Dictionary.com defines the word adapt as the ability to adjust oneself to different conditions, environment, ect. Charles Darwin suggested that adaptation is more of a causal factor for survival than strength or intelligence. I've come to believe he was right. The ability to adapt and survive is evident all around us, but when we talk about sports physical training the notion of adaptation gets lost in lofty power clean numbers and speedy forty times.
Instead of periodization, we should be talking much more about training adaptation and hardiness. It's more logical to think about adaptations that occur within the body as the result of training, i.e., strength and endurance. I'm down with that, but there's a whole lot more here to this idea that we can't readily see.
If we work backwards, how blatant is the notion of adaptation during competition? Athletes who can adjust or adapt to the competition environment usually succeed at all levels, those that can't usually don't. Yet, how often is this skill-set emphasized and developed in the training environment? Rather, the easy emphasis is on toughness, right? But bravado does not globally equate with adapting, nor do highlighting PRs, but from a coaching-science perspective, it would make more sense to ditch the PRs and work on emphasizing both "challenge" and "unpredictability" in the training environment. As far as challenge goes, I'm not talking about setting off a barnstorm of barbell squat competitions, but challenging human systems during training and in a manner that's not so readily predictable.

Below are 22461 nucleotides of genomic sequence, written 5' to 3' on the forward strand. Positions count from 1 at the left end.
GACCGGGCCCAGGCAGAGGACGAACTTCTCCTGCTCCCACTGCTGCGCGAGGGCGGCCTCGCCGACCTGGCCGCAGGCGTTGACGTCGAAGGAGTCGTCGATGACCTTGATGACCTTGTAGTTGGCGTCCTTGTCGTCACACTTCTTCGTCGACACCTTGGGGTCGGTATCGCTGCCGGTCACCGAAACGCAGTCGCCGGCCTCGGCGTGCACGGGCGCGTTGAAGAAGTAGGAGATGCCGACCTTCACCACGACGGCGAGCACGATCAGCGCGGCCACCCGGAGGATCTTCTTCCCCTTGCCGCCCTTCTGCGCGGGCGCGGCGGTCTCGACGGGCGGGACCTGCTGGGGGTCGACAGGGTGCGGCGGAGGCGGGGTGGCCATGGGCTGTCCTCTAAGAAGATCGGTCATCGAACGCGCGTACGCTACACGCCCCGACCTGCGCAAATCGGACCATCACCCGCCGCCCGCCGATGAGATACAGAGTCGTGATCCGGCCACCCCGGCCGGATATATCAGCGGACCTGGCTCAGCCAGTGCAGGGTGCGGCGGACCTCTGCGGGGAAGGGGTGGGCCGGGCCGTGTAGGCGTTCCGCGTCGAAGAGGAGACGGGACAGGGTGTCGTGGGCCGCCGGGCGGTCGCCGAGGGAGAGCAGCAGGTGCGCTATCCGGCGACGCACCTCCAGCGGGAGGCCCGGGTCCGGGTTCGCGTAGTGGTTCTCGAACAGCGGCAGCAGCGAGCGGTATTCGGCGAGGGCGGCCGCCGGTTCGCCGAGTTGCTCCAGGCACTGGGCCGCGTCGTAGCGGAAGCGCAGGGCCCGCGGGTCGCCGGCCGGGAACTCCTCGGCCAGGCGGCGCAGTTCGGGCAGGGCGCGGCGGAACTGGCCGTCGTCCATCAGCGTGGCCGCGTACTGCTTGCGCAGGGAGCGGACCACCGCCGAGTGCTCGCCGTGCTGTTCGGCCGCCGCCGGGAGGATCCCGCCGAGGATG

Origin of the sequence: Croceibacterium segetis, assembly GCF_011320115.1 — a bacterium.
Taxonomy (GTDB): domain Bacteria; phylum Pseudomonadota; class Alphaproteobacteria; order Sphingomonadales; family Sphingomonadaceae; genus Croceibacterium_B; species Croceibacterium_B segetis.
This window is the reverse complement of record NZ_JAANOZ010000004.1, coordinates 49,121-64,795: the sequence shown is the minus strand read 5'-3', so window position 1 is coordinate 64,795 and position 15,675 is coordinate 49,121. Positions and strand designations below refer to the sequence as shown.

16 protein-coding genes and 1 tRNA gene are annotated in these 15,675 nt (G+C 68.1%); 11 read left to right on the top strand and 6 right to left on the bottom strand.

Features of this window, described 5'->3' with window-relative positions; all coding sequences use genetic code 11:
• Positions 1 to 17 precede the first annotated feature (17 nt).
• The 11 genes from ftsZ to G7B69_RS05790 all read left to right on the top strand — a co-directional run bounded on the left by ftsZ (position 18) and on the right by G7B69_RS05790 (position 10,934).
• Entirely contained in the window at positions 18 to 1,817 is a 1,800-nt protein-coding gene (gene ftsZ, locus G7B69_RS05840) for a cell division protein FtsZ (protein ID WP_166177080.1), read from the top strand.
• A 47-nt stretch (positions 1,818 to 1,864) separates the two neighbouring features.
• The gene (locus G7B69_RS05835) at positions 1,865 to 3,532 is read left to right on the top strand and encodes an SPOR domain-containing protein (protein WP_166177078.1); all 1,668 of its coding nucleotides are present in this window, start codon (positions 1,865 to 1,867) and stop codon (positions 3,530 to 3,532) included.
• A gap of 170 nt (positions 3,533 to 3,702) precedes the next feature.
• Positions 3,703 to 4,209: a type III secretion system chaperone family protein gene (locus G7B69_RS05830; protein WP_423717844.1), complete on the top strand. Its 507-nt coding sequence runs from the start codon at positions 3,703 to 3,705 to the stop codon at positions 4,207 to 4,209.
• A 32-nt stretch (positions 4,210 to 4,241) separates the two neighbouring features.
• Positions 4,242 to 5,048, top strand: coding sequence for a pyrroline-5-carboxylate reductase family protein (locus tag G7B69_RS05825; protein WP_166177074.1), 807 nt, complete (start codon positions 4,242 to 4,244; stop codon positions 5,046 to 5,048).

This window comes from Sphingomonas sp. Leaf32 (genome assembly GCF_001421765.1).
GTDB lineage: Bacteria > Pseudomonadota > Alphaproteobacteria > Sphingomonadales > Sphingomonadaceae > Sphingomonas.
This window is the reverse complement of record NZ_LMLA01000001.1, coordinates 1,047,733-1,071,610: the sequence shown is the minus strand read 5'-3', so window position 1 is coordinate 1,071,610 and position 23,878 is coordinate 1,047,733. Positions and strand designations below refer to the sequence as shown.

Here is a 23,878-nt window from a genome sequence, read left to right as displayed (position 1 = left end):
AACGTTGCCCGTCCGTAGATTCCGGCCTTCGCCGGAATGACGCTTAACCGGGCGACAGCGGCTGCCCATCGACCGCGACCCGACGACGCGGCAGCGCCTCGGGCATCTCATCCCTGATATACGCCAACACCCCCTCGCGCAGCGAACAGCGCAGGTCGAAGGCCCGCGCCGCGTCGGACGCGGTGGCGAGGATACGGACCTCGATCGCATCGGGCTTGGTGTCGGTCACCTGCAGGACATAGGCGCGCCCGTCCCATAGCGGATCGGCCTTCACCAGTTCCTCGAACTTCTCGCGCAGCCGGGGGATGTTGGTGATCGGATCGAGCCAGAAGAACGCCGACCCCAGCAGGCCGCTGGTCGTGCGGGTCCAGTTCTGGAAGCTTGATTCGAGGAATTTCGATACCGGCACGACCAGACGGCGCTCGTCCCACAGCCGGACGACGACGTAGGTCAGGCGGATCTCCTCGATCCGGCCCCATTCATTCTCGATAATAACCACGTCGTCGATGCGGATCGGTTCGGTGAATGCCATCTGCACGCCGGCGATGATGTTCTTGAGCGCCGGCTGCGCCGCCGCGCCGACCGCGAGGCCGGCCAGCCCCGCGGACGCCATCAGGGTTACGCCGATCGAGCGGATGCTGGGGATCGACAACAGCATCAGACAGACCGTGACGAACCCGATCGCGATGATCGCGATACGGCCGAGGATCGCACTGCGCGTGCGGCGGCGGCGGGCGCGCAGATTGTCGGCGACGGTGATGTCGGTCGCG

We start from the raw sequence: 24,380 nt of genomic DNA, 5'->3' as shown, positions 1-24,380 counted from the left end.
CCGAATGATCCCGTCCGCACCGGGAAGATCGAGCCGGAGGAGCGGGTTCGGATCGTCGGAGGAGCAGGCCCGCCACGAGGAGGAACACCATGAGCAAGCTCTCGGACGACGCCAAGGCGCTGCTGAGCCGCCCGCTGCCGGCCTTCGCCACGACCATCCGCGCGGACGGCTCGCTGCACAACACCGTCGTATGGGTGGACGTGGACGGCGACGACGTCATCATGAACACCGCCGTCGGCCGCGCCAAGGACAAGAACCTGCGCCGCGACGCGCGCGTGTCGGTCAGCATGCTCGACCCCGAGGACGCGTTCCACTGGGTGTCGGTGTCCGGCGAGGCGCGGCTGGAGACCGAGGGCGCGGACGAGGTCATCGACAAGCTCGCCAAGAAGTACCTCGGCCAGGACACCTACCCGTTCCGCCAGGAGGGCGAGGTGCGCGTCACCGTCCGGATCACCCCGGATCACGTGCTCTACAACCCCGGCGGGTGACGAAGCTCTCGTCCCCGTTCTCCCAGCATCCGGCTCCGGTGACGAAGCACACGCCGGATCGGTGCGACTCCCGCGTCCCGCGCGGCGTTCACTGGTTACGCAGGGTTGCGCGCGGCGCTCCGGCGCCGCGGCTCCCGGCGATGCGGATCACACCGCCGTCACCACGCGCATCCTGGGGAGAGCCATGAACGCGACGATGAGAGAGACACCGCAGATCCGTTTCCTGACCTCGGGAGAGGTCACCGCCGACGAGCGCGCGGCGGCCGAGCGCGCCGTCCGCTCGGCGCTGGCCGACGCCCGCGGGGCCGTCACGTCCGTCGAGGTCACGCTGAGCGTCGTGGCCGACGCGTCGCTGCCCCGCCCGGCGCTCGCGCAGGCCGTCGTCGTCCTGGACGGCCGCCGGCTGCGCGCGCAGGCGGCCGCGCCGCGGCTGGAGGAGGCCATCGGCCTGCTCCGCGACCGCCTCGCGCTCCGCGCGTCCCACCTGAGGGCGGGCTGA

Ultimately, there's a lot of value in teaching athletes how to recognize, negotiate, deal with, and overcome physical training-based challenges that have some relationship aspect to the competitive environment. This training aspect should be well thought out and have some intertwined "safe" risks, too. As a coach, I have to be willing to go there myself, to understand the value of this concept, to be able to describe the terrain, and to be able to clearly communicate the way through challenging situations. In others words, to develop "learners" in the training environment.
Then again, I could also continue to write something like this on the training board day after day after day and most likely fool myself about having it all covered: